U2 Thinks Putting Its Album on Your iPhone Is "Really Punk Rock"

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Remember how U2 gave every iTunes customer a free, very much deletable album as a little gift from Tim Cook to you? And you know how everyone became livid at the sudden influx of extra Bono? Well, don't be such a square, man. U2 was just being punk rock.


At least, that's how The Edge described it in a recent interview with Time, saying:

[It was] actually incredibly subversive. It's really punk rock, it's really disruptive.

It was actually incredibly subversive. Sending free Bono to smartphones and laptops across the country was incredibly subversive. It's really punk rock. Total iPhone anarchy.

Let's take a moment to consider that this is punk rock:

And that this is also punk rock:

While this is U2:

In addition to agitating the genre of fantasy superhero-themed Broadway musicals, as punks are wont to do, Bono is also apparently working on a new secret project in the form of a mysterious new digital music format that will "prove so irresistibly exciting to music fans that it will tempt them into buying music again." Because ain't nothing more punk rock than shrewd, digital music marketing.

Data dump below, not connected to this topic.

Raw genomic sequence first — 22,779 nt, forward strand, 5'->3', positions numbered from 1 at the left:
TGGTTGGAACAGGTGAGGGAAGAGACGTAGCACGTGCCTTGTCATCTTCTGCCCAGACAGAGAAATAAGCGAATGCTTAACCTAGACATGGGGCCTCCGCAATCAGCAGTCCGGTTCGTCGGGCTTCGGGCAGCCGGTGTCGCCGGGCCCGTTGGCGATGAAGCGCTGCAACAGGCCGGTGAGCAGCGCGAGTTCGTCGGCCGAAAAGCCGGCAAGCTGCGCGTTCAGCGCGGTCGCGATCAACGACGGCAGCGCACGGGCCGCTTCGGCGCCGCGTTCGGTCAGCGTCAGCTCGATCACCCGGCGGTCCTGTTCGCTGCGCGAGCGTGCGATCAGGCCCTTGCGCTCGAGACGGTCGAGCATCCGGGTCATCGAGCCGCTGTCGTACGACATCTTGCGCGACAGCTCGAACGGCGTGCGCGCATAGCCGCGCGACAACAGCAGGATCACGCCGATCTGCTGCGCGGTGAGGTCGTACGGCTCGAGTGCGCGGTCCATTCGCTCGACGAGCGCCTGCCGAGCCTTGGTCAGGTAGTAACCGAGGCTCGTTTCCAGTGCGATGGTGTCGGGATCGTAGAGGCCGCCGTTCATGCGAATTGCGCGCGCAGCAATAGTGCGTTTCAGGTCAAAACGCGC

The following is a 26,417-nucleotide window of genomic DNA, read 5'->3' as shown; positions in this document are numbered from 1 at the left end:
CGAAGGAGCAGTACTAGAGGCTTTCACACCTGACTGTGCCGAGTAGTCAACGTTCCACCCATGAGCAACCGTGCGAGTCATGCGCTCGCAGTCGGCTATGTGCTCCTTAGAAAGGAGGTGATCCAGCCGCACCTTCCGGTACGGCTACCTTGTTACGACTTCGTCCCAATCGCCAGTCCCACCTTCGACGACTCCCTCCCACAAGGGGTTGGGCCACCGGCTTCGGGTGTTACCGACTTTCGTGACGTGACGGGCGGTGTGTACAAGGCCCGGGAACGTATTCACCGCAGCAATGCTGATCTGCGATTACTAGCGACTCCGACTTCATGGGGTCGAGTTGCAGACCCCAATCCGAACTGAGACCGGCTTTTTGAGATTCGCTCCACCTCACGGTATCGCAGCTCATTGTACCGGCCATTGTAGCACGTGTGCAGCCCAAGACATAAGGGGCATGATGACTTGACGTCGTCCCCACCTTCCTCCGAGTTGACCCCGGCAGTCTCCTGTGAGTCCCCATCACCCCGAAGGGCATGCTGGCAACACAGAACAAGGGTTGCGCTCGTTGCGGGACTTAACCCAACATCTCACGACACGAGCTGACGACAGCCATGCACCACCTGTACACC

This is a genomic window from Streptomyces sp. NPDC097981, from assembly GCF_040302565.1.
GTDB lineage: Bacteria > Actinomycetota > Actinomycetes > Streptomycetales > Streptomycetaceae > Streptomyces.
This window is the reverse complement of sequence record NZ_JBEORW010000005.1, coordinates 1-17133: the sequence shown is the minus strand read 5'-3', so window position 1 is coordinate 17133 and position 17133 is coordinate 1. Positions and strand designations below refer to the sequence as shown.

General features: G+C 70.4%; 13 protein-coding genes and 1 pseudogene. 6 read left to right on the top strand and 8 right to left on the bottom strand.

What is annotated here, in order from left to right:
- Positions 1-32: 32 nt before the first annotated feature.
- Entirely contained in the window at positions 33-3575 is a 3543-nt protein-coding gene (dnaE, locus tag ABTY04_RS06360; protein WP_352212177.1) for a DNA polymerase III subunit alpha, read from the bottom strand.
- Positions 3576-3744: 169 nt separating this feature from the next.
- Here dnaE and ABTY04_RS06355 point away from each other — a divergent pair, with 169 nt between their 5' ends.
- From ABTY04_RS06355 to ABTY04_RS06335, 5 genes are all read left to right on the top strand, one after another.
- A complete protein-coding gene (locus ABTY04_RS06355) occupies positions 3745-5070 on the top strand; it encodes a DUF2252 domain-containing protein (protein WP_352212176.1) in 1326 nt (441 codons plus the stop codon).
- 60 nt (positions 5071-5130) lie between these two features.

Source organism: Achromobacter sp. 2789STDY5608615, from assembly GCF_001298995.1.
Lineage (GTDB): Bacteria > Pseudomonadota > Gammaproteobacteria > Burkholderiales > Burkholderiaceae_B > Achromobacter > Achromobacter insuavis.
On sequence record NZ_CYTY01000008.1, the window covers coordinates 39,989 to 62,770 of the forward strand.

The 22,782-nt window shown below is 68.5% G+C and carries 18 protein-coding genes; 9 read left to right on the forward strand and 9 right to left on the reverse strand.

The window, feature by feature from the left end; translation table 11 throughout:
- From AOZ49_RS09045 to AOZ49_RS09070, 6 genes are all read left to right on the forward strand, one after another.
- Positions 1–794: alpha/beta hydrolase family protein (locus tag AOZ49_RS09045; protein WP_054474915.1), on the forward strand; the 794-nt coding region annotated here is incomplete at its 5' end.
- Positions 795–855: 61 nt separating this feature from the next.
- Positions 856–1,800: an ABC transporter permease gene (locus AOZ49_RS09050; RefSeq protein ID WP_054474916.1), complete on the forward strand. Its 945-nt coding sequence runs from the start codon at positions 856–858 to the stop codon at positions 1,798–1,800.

God save the Bono. [Time via Re/code]



I'm not a U2 fan. My reaction to the appearance of "Songs of Innocence" appearing in my library is to simply not click/tap the "Download" icon.

Wow, imagine that. Doing nothing turns out to be easy.

edit: you know what, screw it. I'm going to download it; maybe it'll be good. You win this one, Bono!